Whatever age they are, parents should not be afraid to discuss money with their children…that includes debt and financial hardship. It is doing everyone a disservice to buckle under pressure to demands for the new trainers rather than to explain that finances are tight but that you could all aim to save some money towards them for Christmas.

Similarly, be open about money (within reason and good taste!) and allow your children to see you dealing with money so that they pick up good habits rather than sleepwalk into debt in early adulthood.

And what about saving?

Saving should sit at the heart of financial education for children. As I said, most children start by ‘storing’ money in a piggy bank, which is fine, but parents should be considering a more formal financial product. The low interest rate environment coupled with the rising cost of living (inflation) means that it is pretty much pointless saving money in a bank or building society.

Instead parents should consider investing little and often from an early age. A product such as the Orbis Access Stocks and Shares Junior ISA enables parents/grandparents to invest from £1. Any money invested in a product such as this over a long period (at least five years and until the child turns 18) will benefit from compounding as well as likely long-term gains in the stock markets. There are no guarantees when it comes to investing but when you’re in it for the long haul, chances are you’ll be ok and doing much better than simply saving in a bank.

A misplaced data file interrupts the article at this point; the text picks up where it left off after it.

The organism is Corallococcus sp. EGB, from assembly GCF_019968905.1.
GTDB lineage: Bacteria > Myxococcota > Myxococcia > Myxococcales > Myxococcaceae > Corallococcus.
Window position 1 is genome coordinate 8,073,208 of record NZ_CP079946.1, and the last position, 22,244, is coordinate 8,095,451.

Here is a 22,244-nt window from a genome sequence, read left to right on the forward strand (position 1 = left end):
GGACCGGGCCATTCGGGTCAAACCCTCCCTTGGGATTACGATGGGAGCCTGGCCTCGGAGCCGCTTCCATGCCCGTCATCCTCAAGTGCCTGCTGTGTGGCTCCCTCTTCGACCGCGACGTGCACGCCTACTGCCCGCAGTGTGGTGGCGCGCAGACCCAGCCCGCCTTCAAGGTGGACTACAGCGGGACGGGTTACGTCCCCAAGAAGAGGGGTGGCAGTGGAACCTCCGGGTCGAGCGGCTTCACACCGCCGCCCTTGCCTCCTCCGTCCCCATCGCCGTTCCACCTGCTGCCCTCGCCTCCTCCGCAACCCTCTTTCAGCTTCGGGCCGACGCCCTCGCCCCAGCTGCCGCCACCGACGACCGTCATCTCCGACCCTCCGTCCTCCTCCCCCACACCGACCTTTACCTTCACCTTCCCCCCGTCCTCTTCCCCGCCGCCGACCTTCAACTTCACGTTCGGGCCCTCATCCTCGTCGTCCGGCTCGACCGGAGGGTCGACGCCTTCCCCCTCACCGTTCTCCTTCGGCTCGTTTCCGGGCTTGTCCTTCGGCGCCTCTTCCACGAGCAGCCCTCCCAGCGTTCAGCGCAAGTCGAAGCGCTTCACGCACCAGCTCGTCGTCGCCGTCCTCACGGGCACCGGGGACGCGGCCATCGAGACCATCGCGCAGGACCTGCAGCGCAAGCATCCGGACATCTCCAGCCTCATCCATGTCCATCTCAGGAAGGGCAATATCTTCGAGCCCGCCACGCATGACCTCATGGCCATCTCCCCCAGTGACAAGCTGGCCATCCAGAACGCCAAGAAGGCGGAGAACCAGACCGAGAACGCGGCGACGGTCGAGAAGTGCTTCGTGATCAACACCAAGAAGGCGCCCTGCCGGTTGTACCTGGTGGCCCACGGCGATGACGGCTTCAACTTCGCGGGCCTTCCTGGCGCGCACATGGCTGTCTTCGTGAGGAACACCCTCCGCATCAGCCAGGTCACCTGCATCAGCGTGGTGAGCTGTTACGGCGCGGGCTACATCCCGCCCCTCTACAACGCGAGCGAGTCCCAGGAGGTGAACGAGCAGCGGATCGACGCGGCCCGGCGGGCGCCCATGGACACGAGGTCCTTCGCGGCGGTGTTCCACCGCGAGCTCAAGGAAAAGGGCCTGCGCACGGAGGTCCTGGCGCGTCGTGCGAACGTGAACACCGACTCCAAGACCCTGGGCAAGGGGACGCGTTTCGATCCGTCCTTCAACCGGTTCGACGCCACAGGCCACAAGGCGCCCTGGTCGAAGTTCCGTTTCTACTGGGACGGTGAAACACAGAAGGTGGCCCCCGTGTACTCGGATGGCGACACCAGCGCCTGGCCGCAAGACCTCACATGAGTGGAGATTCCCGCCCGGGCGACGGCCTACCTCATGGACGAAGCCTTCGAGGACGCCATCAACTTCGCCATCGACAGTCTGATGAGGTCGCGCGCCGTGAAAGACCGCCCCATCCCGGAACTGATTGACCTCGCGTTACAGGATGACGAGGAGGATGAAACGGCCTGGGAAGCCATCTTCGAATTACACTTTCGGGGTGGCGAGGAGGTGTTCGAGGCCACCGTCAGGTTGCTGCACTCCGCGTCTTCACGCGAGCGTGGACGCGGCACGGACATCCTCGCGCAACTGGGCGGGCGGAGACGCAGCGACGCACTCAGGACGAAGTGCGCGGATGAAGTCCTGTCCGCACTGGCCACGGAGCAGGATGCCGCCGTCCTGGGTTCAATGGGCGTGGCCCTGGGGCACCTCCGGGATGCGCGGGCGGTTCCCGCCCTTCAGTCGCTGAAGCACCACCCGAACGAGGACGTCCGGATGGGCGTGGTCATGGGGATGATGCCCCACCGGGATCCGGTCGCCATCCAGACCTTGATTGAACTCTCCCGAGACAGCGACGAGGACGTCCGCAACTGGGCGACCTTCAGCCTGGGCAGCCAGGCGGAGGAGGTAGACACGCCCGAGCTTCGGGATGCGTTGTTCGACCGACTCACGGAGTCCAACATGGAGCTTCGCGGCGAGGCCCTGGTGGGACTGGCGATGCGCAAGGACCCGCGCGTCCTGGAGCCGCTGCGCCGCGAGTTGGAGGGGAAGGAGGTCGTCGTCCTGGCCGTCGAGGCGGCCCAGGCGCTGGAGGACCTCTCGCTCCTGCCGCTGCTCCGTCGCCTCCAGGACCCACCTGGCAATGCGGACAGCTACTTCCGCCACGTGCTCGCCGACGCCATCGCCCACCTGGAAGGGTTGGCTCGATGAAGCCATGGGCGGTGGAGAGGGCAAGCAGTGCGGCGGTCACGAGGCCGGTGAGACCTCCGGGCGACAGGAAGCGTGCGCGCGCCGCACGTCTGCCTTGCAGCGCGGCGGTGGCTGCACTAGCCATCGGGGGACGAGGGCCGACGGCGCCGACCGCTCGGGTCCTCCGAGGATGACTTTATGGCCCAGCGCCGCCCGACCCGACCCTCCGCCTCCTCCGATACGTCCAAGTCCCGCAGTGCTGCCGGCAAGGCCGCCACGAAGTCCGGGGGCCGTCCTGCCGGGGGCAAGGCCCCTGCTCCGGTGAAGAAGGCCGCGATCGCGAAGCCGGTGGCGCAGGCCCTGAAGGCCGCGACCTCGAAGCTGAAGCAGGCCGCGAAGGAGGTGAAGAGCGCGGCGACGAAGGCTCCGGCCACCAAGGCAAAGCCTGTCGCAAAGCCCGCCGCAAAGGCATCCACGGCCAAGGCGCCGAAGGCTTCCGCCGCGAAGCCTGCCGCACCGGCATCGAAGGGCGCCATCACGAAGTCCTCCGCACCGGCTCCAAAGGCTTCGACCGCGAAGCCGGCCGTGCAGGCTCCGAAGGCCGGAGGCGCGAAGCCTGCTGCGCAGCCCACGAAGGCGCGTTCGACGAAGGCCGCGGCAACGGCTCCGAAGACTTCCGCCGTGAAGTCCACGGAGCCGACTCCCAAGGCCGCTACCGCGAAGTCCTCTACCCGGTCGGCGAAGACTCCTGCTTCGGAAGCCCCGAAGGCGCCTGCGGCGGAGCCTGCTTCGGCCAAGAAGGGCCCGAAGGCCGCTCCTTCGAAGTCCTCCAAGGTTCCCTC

Whatever parents decide to do, they must involve their children and explain what is happening to any money which is set aside. For many children next week is difficult to comprehend, so explaining that the £10 from Grandad is going into an investment until they are 18 years old is particularly challenging. But remember that they will be thanking you in the end when the investment helps pay for college, university, a first car or a deposit for a flat!

What are your top three tips for teaching children about the value of money?

I actually believe there are five points that parents should consider to encourage and educate their children – these are outlined in the Kids’ Money Matters report:

1. Get physical – learning about actual money, the coins and banknotes. Most parents think that this is all that goes in to learning about money, but it’s not the only lesson
2. Be practical – how to use money and its value in the real world. The practicalities of how to buy things and how the cost of items compare. The real world cost of things
3. Three things – the things you can do with money: earn it, save it, spend it. Children need to learn all three of these skills because they are going to need them all in adulthood
4. Don’t be afraid – money can sometimes be a ‘scary’ subject to talk to your children about, but if you avoid it they will have the same psychological relationship with it
5. Be open – allow your child to see you dealing with money, making sure that they pick up good habits from a young age

And how and when should allowances/pocket money fit into this equation?

Allowances and pocket money are an excellent starting point to teach the concept of earning money. In my opinion there should be a direct link between helping with chores in and around the house as well as educational success and the level of pocket money ‘earned’.